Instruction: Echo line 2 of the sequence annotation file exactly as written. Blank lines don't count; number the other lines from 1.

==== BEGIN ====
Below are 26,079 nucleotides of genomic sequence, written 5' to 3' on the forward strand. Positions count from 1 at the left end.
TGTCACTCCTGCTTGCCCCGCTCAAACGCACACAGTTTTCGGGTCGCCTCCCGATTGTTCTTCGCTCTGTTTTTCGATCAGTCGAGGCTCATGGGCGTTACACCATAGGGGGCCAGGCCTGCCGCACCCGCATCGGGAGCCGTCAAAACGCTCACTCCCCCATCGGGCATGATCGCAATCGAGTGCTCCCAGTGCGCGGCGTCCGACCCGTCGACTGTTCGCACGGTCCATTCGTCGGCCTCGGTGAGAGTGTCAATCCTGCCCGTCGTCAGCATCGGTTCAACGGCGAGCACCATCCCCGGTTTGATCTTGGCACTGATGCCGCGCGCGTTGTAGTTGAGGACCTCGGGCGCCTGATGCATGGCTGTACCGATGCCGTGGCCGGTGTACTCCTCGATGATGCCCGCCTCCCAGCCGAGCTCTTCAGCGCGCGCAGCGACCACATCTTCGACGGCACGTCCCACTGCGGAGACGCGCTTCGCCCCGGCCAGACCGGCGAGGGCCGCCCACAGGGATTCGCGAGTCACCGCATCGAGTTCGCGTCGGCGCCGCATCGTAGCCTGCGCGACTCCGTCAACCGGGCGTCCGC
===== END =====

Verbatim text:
TGTCACTCCTGCTTGCCCCGCTCAAACGCACACAGTTTTCGGGTCGCCTCCCGATTGTTCTTCGCTCTGTTTTTCGATCAGTCGAGGCTCATGGGCGTTACACCATAGGGGGCCAGGCCTGCCGCACCCGCATCGGGAGCCGTCAAAACGCTCACTCCCCCATCGGGCATGATCGCAATCGAGTGCTCCCAGTGCGCGGCGTCCGACCCGTCGACTGTTCGCACGGTCCATTCGTCGGCCTCGGTGAGAGTGTCAATCCTGCCCGTCGTCAGCATCGGTTCAACGGCGAGCACCATCCCCGGTTTGATCTTGGCACTGATGCCGCGCGCGTTGTAGTTGAGGACCTCGGGCGCCTGATGCATGGCTGTACCGATGCCGTGGCCGGTGTACTCCTCGATGATGCCCGCCTCCCAGCCGAGCTCTTCAGCGCGCGCAGCGACCACATCTTCGACGGCACGTCCCACTGCGGAGACGCGCTTCGCCCCGGCCAGACCGGCGAGGGCCGCCCACAGGGATTCGCGAGTCACCGCATCGAGTTCGCGTCGGCGCCGCATCGTAGCCTGCGCGACTCCGTCAACCGGGCGTCCGC